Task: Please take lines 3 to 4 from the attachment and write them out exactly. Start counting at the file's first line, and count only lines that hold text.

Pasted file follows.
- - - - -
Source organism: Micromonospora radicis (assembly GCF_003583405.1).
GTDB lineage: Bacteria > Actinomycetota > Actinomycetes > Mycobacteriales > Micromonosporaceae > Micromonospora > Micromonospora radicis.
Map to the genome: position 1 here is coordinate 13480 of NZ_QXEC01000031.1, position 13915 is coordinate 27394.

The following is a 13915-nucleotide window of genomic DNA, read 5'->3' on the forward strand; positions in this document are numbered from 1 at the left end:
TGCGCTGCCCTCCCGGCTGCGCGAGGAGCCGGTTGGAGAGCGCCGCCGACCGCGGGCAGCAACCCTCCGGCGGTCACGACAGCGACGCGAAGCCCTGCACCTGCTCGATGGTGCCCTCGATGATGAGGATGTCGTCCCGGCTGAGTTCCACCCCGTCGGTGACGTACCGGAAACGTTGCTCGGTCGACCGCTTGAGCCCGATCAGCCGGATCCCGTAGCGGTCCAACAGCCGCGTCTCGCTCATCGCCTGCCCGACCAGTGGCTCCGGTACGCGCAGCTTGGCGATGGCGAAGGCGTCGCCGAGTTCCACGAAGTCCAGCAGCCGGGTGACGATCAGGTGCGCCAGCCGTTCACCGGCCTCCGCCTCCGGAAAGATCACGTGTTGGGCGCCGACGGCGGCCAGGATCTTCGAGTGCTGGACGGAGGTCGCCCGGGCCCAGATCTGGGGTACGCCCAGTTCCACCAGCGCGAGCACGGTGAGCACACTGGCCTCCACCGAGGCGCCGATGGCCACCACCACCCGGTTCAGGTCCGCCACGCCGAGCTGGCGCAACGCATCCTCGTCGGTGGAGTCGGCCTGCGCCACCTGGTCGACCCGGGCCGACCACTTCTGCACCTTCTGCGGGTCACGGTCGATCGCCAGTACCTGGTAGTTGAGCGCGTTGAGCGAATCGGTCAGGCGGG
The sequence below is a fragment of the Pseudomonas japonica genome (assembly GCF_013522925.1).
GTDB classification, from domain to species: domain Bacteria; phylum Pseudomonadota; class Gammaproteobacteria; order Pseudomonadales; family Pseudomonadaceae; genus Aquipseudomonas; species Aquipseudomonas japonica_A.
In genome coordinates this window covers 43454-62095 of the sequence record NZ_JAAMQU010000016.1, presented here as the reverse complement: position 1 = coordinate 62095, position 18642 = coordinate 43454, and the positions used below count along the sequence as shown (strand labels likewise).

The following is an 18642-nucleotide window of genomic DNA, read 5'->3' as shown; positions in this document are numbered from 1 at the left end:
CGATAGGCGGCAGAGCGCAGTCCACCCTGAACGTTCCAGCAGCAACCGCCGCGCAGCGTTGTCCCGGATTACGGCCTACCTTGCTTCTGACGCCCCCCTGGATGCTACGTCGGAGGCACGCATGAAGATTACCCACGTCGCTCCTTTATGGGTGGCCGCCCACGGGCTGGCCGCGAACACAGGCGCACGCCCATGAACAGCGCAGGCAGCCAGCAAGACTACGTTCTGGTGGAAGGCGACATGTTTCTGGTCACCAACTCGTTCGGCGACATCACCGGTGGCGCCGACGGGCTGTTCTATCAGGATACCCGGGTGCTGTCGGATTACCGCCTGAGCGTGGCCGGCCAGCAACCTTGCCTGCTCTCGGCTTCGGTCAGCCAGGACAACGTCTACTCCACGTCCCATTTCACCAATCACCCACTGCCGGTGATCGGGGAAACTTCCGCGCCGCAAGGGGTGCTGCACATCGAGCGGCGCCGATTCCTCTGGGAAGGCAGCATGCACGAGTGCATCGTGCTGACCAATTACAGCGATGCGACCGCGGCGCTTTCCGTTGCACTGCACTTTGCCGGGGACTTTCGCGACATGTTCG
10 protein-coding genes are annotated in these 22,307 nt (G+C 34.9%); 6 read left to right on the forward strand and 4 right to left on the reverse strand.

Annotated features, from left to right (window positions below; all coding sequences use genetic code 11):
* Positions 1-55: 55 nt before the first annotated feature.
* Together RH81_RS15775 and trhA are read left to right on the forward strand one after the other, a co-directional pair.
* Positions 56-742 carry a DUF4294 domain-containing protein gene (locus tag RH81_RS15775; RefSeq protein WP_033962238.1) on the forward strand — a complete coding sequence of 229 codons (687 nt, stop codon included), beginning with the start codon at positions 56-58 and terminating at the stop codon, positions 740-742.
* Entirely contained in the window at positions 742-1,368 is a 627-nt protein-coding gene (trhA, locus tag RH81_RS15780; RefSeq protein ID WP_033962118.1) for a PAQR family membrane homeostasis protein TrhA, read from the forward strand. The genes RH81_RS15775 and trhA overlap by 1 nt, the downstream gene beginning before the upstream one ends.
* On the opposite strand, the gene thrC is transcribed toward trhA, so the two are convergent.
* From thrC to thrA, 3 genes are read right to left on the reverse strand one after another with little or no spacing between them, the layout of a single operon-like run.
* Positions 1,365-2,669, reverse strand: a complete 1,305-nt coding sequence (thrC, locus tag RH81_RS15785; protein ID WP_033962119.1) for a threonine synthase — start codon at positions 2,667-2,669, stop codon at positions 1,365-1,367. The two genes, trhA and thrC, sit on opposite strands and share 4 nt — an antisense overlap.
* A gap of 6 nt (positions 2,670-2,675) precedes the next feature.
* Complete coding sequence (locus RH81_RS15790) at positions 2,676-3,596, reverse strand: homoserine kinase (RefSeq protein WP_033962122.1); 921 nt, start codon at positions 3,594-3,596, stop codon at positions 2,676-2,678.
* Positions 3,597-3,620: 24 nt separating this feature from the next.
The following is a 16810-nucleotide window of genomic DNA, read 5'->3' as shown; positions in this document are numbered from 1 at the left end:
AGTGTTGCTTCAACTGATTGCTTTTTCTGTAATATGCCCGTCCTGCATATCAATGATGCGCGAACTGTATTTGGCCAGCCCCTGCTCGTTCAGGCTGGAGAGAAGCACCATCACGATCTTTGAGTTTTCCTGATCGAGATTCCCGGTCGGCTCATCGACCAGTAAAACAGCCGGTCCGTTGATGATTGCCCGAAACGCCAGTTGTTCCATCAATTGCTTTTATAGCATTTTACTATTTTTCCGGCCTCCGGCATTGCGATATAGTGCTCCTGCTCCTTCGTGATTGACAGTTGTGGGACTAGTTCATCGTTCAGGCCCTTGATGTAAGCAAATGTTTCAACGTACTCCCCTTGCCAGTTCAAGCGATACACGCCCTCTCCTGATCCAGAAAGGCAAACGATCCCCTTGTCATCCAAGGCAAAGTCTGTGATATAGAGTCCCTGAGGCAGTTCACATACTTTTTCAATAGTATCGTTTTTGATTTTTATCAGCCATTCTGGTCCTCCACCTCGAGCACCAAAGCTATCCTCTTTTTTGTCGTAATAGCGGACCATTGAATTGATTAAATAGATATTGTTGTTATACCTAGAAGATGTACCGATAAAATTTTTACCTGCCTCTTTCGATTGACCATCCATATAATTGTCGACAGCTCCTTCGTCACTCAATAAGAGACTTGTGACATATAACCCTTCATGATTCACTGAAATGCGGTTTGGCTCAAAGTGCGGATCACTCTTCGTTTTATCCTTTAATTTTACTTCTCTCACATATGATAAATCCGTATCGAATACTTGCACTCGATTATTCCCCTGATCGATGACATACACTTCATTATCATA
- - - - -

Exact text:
Map to the genome: position 1 here is coordinate 13480 of NZ_QXEC01000031.1, position 13915 is coordinate 27394.

The following is a 13915-nucleotide window of genomic DNA, read 5'->3' on the forward strand; positions in this document are numbered from 1 at the left end: